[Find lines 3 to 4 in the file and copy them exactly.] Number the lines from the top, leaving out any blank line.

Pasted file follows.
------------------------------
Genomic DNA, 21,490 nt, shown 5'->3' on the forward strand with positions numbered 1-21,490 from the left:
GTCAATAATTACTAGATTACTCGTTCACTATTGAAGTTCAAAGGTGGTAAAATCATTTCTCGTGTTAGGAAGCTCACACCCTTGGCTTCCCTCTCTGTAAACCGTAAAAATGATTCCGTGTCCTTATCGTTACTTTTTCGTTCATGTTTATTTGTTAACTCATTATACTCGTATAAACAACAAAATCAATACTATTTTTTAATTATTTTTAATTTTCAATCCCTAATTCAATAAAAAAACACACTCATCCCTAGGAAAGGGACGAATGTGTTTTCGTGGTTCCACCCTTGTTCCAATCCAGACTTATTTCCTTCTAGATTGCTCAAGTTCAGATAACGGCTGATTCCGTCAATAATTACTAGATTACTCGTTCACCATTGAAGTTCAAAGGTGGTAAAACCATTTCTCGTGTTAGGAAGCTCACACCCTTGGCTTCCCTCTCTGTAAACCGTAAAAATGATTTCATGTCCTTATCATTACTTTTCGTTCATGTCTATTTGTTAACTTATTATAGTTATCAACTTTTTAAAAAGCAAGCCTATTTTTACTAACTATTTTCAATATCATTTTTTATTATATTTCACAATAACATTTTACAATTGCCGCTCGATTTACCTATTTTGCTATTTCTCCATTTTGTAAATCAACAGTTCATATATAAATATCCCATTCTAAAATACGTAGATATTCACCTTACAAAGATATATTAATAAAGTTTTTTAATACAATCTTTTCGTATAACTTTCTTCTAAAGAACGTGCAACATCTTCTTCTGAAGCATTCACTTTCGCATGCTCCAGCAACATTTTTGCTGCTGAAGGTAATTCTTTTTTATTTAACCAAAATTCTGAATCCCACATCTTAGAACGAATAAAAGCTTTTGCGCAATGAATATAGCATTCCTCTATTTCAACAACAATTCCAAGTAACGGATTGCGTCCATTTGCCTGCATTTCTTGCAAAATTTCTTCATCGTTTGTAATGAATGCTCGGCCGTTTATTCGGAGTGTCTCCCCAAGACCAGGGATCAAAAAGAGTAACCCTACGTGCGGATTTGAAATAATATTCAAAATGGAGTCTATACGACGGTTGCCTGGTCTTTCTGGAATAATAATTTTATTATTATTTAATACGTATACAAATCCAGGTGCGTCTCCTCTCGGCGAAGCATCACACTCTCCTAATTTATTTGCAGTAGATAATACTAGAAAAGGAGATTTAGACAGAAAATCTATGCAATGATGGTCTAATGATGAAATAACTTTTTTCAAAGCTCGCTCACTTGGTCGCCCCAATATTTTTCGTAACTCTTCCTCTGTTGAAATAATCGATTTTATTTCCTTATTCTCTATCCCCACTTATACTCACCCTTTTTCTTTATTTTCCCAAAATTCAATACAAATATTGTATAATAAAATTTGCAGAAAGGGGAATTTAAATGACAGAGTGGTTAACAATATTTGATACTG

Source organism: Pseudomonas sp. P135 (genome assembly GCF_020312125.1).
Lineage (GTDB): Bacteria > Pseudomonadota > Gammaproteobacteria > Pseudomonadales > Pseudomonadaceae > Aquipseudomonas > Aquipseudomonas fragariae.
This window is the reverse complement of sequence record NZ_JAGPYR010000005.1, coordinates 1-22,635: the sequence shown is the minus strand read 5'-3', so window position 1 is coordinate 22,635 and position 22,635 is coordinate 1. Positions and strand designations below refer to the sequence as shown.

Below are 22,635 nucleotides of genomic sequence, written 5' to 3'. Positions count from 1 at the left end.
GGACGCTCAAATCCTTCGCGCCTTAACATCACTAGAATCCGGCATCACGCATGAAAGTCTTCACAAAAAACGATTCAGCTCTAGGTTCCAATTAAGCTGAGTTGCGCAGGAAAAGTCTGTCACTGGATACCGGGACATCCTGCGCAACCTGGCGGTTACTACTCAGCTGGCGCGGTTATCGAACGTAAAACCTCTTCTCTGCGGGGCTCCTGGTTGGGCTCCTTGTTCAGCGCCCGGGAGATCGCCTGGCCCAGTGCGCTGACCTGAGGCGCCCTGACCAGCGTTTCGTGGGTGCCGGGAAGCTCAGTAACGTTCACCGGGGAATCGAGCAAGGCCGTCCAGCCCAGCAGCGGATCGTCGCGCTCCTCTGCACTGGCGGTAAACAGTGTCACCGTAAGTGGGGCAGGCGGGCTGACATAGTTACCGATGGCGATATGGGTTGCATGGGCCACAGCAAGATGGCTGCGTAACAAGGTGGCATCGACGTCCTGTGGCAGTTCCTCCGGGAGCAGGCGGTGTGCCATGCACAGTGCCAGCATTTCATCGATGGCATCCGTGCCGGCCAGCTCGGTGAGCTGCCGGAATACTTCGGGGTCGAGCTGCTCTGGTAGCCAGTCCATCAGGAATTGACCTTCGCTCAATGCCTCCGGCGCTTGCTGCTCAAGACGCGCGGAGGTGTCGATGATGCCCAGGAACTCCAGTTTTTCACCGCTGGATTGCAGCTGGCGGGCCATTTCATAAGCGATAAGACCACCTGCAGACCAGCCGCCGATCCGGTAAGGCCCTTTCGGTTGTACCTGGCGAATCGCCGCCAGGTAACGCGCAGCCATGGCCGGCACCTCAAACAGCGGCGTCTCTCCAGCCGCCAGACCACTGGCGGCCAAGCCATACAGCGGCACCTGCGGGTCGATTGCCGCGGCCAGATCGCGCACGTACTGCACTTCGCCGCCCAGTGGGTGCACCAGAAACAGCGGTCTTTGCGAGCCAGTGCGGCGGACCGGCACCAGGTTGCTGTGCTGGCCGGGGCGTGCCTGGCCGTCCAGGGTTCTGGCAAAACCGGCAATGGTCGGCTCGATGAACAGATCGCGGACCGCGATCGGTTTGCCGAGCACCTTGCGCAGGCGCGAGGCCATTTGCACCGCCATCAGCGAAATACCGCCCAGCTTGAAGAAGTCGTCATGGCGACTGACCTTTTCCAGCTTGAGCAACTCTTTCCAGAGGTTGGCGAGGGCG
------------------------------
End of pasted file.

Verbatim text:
Source organism: Pseudomonas sp. P135 (genome assembly GCF_020312125.1).
Lineage (GTDB): Bacteria > Pseudomonadota > Gammaproteobacteria > Pseudomonadales > Pseudomonadaceae > Aquipseudomonas > Aquipseudomonas fragariae.